Angrod     S-ised Telerin [Angaráto - given in Valinor; see ANGA- iron (Telerin anga) (Etym) + ar(a)-
      royal (appx), extended to arat-, perhaps blended with RAUTA- metal (Etym) to form aráto 'champion'
      - 'Royal Iron Champion']; by adapting the name to S it could become a bit nonsensical, except the
      Sindar adapted the suffix -rod to also indicate armorial bearing: ang iron [appx] + RAUTA- metal, Nol
      -rod in names [Etym] - 'Knight of Iron'; also known in Telerin as Angamaitë 'Iron-handed' {MA3-
      'hand' (Etym)}, since from an early age he had hands of great strength, thus an 'iron' grip; son of
Anguirel     S; see anga iron, S ang [appx]; the second element appears to derive from UR- be hot, Nol
      ûr fire [Etym], S uir [presumed as participial modifier - 'burning']; the stem is said to have been
      changed to mean 'large', but here implies 'fire'; also see êl, elen star [appx]; 'burning-star iron',
      'Meteoric Iron'; sword wrought of the same metal as Anglachel
Annael     S (?dialectal); the form is unusual, likely due to being in the Northern Sindarin dialect of
      Mithrim; the probable analysis is an(d) 'long' [appx] from ÁNAD- [Etym] + NAY- lament, Nol nae
      [Etym] + EL- star [Etym], and by extension 'Elf' = 'Woeful Elf'; less likely would be a form of ANA¹-
      to, Nol anno to give [Etym] + -el: 'Giving Elf'; this Elf, sole survivor of the Nirnaeth from Mithrim,
      adopted and nurtured the young Adan, Tuor
Annatar     Q; anna gift [appx]; see also TA-, TA3- noble, Q tár king, -tar lord [non-gendered; of
      abstract things; Etym]; 'Lord of Gifts'; a deceptive name of Sauron in the Second Age
Annon-in-Gelydh     S; see annon great door or gate [appx], from AD- entrance, Q ando gate, Q andon,
      Nol annon (great) gate [Etym; the letters -on, sometimes used as a genitive plur element, seems to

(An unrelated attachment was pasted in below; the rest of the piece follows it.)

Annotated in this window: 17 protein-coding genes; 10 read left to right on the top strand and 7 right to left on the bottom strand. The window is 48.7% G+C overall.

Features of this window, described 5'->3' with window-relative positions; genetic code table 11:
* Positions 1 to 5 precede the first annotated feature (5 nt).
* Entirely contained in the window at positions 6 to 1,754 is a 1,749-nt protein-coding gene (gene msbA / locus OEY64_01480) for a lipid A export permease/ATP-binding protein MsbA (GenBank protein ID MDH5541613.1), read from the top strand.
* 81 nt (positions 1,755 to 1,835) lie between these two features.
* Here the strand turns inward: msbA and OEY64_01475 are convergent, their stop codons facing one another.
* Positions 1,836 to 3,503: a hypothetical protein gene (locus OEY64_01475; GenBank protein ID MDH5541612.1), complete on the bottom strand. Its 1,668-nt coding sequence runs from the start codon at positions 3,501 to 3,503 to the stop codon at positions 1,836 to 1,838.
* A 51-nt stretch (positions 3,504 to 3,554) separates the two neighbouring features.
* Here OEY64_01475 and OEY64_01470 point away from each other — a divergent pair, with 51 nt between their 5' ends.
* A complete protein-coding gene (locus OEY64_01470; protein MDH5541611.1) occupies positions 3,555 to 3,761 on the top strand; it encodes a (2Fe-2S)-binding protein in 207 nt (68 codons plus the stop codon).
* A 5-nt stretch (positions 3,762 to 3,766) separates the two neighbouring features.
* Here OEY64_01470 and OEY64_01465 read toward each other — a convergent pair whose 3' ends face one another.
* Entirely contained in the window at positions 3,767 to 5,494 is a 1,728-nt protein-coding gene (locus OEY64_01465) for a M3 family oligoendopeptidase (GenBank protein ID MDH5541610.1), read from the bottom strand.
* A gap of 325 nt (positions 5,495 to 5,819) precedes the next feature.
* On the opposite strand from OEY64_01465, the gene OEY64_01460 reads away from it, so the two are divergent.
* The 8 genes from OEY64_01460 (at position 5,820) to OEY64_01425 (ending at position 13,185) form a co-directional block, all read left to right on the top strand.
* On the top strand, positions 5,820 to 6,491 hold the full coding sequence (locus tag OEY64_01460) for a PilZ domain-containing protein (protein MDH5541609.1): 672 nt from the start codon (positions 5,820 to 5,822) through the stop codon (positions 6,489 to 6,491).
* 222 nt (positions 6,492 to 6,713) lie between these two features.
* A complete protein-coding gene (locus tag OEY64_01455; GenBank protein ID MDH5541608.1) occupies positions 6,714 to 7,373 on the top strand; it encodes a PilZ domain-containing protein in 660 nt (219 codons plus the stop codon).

be used here as an augmentative suffix in both Q and S - see commentary at Calenardhon]; in-
      forms a possessive article; also see NGOL- wise ... NGOLOD- one of the wise folk, Q Noldor, Nol
      golodh, plur geleidh [Etym], Dor plur form gelydh; '(Great) Gate of the Noldor'
Annúminas     S; see ANA¹- to, with NA¹- Nol an- towards [Etym] + NDU- go down (of Sun), Nol dûn,
      annûn 'West' [Etym]; also see minas tower [appx; MINI- stand alone, Nol min (Etym) + NAS- point,
      spike (Etym)]; 'Tower of the West'
Anor     See Minas Anor
Apanónar     Common Eldarin, a word of lore not used in daily speech; the preposition apa- 'after' is
      confused; in Q epe means 'after' [epessë 'after-name' (Unfinished Tales, Index)], but in other notes
      Tolkien wrote as if he might change the element´s meaning to 'before' [Morgoth's Ring, Index,
      Appendix: apacenyë 'names of foresight' (/KEN 'see' {not in Etym})]; the term Apanónar 'the After-
      born' favors the meaning after; the S form is Abonnen, plur Eboennin; [prepositions, such as apa-,
      epe- 'after', need not necessarily have a source in base stems, but often do point to one; the closest
      base here is /PAK 'close, shut', Q paht- (not in Etym), which implies an 'end', and therefore what
      remains 'follows after' - perhaps *APA3- (with re-duplicated base vowel, or sundóma)]; also see NO-
      and ONO- beget [Etym], Common Eldarin past participial verb form *nóna 'begotten' [presumed]; as
      in Q, the -r ending forms a plural; 'the after-begotten', 'The Afterborn' - Men, who 'awoke' after the
Aradan     S; see ar(a)- noble, royal [appx]; see also adan Man, mortal [appx]; S name for Malach
Aragorn     S; ara- see previous; also see GOR- haste, Nol gorn impetuous, wrath [Etym] - 'Royal
      Valour'; as a Ranger he might have hid the true meaning, since ostensibly the name could be
      pronounced as though it was from ERÉK- thorn, Nol ereg holly tree [Etym], and ORO- high ...
      ÓR-NI- high tree [Etym], orn 'tree' [appx] - i.e.: 'tall thorny tree' - appropriate for a rustic 'hunter';
      alternately it can read ar(a)- royal [appx] and KOR- round, Nol corn circle [Etym], as with him the
      throne of the Dúnedain would come full 'circle'; also known as Strider, Heir of Isildur, King Elessar
Araman     Q; see AR²- Q ara outside [Etym]; see Aman [above]; a wasteland of Aman
Aranel     S; see ar(a)- royal, S aran king [appx]; see also EL- star, and by extension Eled- Starfolk - 'Elf';
      'Elf King', 'Noble Elf'; Thingol´s Heir
Aranrúth     S; aran- see previous; see rûth anger [appx]; the source of rûth could be RUS- flash, glitter
      of metal [Etym; the stem does not occur in Nol (S)]; perhaps the term relates to RUN red, Common
      Eldarin russa 'fiery red' [not in Etym]; related stems would be ROS¹- rain, foam [Etym], which is
      extended to mean 'spirited', and RO- rise (up) [Etym]; 'King's Ire'; Thingol's sword
Aranwë     Nol; see ar(a)- noble, aran king [appx; apparently the form occurs in both Q and S {Return of